Book by Stowe Harriet Beecher
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"Shortly after its publication and within Stowe's lifetime, it transcended the category of literature to become that rarest of products: a cultural artifact; a Rosetta stone for black images in American fiction, theater, and film--not so much a novel, one might say, as an experience inseparable from the events that precipitated the Civil War. ('So this, ' Abraham Lincoln said, famously, when he met Stowe, 'is the little lady who wrote the book that made this great war.') It has been the Urtext or common coin for discussions about slavery for a century and a half, one woman's very influential interpretation of the Peculiar Institution--an interpretation that we may love or hate, admire or despise, defend or reject, in whole or in part. It is nonetheless a story that so permeates white popular and literary culture, and sits so high astride nineteenth-century American fiction, that it simply can never be ignored." --from the Introduction by Charles JohnsonVom Verlag:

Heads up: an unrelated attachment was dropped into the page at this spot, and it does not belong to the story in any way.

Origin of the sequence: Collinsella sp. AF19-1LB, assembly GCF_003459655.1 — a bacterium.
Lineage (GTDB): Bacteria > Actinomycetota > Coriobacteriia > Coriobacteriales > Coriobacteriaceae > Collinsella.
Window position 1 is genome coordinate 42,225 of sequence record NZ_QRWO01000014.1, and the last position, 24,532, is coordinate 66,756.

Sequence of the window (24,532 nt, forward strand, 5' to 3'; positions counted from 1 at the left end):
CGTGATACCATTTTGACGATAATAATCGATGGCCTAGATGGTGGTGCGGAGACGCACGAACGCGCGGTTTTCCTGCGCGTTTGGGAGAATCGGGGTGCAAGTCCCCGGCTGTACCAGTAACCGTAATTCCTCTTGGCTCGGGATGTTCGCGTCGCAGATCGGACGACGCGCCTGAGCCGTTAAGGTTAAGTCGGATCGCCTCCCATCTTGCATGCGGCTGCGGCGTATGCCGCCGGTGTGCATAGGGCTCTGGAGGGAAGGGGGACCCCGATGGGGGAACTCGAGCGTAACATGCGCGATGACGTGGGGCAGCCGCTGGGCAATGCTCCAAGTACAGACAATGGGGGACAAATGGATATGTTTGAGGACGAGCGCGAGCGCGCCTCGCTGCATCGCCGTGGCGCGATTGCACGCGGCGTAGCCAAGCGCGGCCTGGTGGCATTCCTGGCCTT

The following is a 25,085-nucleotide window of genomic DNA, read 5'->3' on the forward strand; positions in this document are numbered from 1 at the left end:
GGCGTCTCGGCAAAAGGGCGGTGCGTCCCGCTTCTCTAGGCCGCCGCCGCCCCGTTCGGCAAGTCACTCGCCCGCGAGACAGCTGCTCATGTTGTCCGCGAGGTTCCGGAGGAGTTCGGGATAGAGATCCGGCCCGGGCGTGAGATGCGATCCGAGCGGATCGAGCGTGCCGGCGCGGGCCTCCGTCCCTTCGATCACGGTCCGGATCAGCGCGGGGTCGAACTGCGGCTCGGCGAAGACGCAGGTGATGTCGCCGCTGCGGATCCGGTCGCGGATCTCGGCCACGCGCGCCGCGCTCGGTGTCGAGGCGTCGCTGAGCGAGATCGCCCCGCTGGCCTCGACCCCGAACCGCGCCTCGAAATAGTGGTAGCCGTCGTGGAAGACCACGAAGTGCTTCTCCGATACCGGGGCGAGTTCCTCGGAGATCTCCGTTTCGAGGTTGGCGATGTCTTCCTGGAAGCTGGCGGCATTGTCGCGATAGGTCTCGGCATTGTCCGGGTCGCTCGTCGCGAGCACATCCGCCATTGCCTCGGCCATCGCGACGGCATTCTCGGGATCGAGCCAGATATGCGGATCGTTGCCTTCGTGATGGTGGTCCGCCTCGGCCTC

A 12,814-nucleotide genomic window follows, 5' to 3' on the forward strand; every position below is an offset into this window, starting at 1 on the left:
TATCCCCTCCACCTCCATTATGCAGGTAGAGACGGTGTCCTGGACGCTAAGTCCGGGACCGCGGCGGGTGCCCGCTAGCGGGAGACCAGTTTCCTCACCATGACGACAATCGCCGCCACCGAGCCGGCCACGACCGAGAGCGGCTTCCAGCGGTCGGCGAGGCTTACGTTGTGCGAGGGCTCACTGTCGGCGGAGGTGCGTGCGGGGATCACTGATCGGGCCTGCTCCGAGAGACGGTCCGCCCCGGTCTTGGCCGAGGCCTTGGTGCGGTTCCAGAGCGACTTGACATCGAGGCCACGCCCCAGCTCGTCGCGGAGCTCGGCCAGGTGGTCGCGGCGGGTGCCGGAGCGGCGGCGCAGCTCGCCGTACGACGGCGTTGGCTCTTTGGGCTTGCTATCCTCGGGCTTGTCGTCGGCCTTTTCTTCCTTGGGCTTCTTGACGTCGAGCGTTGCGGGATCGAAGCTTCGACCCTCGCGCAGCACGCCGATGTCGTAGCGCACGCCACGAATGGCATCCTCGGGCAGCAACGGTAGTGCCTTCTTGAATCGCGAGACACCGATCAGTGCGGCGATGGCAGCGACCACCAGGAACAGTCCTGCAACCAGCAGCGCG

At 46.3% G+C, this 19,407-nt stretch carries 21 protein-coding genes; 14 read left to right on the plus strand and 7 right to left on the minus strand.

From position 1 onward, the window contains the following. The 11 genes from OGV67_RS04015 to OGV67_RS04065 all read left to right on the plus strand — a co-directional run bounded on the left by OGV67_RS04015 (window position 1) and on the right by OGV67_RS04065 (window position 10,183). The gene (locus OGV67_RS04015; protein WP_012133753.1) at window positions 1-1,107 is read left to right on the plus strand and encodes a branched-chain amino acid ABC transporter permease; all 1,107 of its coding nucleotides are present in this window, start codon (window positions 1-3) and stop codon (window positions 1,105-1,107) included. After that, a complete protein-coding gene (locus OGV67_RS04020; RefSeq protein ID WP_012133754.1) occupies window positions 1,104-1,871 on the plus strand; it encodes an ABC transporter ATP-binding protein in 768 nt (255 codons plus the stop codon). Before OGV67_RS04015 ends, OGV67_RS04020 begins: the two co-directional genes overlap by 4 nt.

In the nineteenth century, Uncle Tom's Cabin sold more copies than any book in the world except the Bible. Upon publication, it was quickly translated into thirty-seven languages and has never gone out of print. It remains a controversial and complex text that, along with David Walker's Appeal, Henry David Thoreau's Walden, W. E. B. DuBois's The Souls of Black Folk, and Helena Maria Viramontes' Under the Feet of Jesus, among others, stands out as an important text in the progressive struggle for social justice in the United States. This Second Edition is based on the original 1852 book edition, published in two volumes by John P. Jewett and Company, Boston, and includes all original illustrations. The text is accompanied by a preface and detailed explanatory annotations to assist the reader with obscure historical terms and biblical allusions. "Backgrounds and Contexts" includes a wealth of historical documents addressing the issues of slavery and abolitionism. New visuals in the Second Edition include a selection of abolition posters and records of torture. Also newly included is J. Hector St. John de Crevecoeur's eyewitness account of slavery as a visitor to the United States, a selection from David Walker's Appeal, and Henrietta King's autobiographical account of the horror of slavery. "Criticism" presents a balanced view of the ongoing controversy over Uncle Tom's Cabin in fifteen reviews and scholarly interpretations spanning more than 150 years of writing about the novel. Paul Laurence Dunbar, Jane P. Tompkins, and Susan M. Ryan, among others, admire Uncle Tom's Cabin for its social vision and artistry, while James Baldwin and Sophia Cantave, among others, argue that the book's racism continues to promote misperceptions and that its prominence does ongoing damage. A Chronology of Stowe's life and work, a Brief Timeline of Slavery in America, and an updated Selected Bibliography are also included.
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